Step Up: Revolution (2012)



Six years ago a film called Step Up appeared at the box office. It launched the career of one of America’s most in-demand, heartthrob actors and introduced me to how beautiful dance really was – even to the untrained eye, its art in motion. Three squeals later, I began wondering why filmmakers bothered trying to re-capture the magic of that film. More compliments go to this fourth part but it still lacks the same sparkle.

Best friends since childhood Sean (Ryan Guzman) and Eddy (Misha Gabriel Hamilton) are co-founders of “The Mob.” A dance group that creates elaborate flash mobs with stunts and music, started with purpose to give voice to the people who are passed over – those not among Florida’s wealthiest. Things begin to change when Sean meets the pretty, Emily (Kathryn McCormick). They discover both have an intense love of dance but Emily’s focus is on being accepted into a prestigious dance company – her technique is perfection but she lacks the passion and creativity to carry it off. Hoping to inspire her style, Sean invites Emily to his crew’s latest mob dance which leads to Emily wanting to be part of a group whose dancers pour their heart into art, a crew that goes against the rules.

Coinciding with Emily’s participation is the news that the livelihood of every person in the historic neighborhood is threatened when her father, a wealthy businessman (Peter Gallagher) makes plans to build a new resort leading to rivals and conflict.

FILM REIVEW | Step Up (2006)

Originality is hard to capture when you re-visit the same concept more than is good for it. Fresh voices (and faces in front of the lens) lent something new to this in ways that I cannot help but applaud. Newcomer scripter Amanda Brody was wise to move the location to the sunny beaches of Miami. It’s a real boast to the morale of the franchise and in a sense “tricks” us into seeing it in new ways set against green palm trees and not just on the dingy streets and skyscrapers of the eastern coast. First-time director Scott Speer was also chosen as the guy behind the camera and between his, producer's and Brody’s perspective, the film works much better than the two titles crammed in-between.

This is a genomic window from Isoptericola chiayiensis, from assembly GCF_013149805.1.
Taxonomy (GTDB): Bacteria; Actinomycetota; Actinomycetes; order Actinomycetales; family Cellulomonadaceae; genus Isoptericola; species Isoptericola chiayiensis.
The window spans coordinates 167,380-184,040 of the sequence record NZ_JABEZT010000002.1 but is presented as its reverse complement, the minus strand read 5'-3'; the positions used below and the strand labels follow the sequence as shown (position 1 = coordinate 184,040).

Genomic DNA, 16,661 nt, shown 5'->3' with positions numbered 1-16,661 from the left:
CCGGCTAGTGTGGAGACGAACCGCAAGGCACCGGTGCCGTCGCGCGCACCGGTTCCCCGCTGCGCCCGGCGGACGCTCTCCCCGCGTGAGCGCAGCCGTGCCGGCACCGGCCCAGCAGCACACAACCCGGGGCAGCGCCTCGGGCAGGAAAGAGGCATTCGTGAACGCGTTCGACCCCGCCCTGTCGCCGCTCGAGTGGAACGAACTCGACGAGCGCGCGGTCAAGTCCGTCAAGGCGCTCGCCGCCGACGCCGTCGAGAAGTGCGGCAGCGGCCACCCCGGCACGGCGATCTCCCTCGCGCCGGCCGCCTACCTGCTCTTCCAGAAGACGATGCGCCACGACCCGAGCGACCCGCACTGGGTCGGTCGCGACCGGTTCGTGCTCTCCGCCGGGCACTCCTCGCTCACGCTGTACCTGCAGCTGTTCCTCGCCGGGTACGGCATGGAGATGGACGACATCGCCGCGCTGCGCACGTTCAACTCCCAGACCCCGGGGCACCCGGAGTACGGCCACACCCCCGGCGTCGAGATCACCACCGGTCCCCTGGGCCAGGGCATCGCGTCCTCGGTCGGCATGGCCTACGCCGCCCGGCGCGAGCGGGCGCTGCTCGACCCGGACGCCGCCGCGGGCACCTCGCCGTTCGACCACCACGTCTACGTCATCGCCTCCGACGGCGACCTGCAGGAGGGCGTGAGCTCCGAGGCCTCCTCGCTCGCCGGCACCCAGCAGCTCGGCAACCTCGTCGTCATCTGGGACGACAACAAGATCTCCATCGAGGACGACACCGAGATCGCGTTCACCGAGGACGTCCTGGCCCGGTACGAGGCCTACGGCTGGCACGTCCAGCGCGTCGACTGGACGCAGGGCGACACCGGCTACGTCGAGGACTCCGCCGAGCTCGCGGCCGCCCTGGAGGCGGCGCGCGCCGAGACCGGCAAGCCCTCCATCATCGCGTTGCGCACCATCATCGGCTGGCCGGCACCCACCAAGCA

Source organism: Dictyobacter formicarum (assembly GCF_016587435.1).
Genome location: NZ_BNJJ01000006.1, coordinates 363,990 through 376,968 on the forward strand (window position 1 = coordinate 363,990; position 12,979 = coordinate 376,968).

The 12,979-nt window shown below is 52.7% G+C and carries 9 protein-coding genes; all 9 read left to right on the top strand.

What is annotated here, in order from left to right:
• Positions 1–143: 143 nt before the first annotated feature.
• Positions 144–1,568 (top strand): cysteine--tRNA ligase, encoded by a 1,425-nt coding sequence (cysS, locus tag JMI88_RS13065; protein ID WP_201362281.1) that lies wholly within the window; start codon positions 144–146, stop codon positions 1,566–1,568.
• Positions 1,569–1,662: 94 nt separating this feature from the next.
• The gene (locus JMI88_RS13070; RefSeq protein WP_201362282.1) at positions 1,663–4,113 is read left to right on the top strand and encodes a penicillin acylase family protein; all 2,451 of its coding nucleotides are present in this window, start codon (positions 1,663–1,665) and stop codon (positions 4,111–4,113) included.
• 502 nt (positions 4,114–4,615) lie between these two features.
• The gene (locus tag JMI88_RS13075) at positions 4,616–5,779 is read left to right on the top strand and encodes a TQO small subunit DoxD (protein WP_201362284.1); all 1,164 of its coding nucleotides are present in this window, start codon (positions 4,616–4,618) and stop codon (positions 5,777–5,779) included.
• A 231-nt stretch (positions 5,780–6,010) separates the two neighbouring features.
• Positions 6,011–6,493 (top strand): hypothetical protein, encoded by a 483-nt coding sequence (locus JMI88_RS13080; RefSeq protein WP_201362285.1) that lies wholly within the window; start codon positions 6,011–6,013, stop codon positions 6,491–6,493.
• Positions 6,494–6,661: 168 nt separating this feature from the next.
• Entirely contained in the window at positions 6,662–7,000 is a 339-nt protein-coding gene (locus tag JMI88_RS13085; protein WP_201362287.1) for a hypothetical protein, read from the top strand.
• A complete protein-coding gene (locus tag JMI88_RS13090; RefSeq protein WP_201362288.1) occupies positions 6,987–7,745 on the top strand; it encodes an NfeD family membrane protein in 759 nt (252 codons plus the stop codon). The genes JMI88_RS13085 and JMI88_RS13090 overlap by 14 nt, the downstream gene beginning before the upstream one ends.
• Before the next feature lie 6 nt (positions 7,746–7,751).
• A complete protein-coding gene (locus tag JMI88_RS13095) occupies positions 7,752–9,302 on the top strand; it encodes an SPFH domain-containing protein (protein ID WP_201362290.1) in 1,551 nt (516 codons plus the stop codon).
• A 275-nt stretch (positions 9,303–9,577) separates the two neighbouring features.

Personalities that are best described as “plastic” suit this movie’s protagonists – and I don’t intend to sound mean in confessing that but it encompasses the “idea” of each of the characters. Only, in this case, it’s Sean who comes from “wrong side of the tracks” and Emily that is the wealthy heiress who is bucking everything her father wants and rebelling against her world. Admittedly, I did find this pair cute together – I liked how self-assured Sean was; he didn’t let Emily’s position intimidate him into not pursuing or helping her, and that was refreshing. It made it easier to root for them as a couple before everything crashes in the usual I-hate-you-don’t-speak-to-me-ever-again break up and blow up. (Is there a movie that doesn’t do this!?) A trained dancer lends a lot of credibility to the roles and both Ryan and Kathryn are dancers – fans might even recognize her from So You Think You Can Dance?

 
To even the untrained eye, the choreography is clever and a stunning exhibit to watch. Back-peddling into the hip-hop style of dance that is not only an unattractive mess that looks like nothing more than kicks and flails, but also crass and unusually sexualized (in a very NON PG13 way) is what the majority of this film features. Mixed in are some of the more controlled styles of ballet and contemporary which was gorgeous. Filled with high energy dance numbers, the two that were best involve a Thomas Crown Affair-like idea with the dancers using sharp, smart movements that was synchronized talent on display and the art museum. The latter was perhaps the cleverest. When all is said and done, ‘Revolution’ had more content that some of its predecessors but still didn’t edge out my favorite of the bunch. When the dancing was classy, it was hard-pressed to knock it but sadly, too much of it was out of control and messy, and that cannot be praised.

CONTENT: Dozens of dancers dress inappropriately in sheer tops and low cut dresses that show cleavage. Most all of the dance moves are overtly sexual in nature. Minor profanity is used a time or two, and Emily often argues with her father over her future. Rating is PG13.
 
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Rissi
4 Comments

4 comments:

  1. I haven't seen any of the Step-Up movies, mainly because of the sensual dancing. Since I lead praise and worship dancing at my fellowship, I try not to fill my head with the inappropriate moves. Hehehe...

    Dancing, though, really is an art. :-D

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    1. I LOVED Step Up, Rosie. It was enchanting and wholesome in its romantic notions even if the dancing become a bit sensual at times. The three sequels haven't touched the "original" movie though both my mother and I agreed, this one came the closest!

      Aw! That's neat that you lead something at your church - I've helped with children's programs but haven't been involved in years now.

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  2. You are so right! Step Up #1 really was fantastic, there was chemistry and magic in that movie! Step Up 2 was a pretty decent follow-up for me, but 3D & Revolution were completely stale and empty! But I gave them a try just because I love watching dance so much! :)

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    1. I happened to see Step Up by chance basically and can still remember how "magical" it was. As a result, it's still one of my very favorite romances, Kellie. Both my mother and I liked this one better than the middle two titles but it did not re-capture that same feeling. I say, four is three too many squeals. :D

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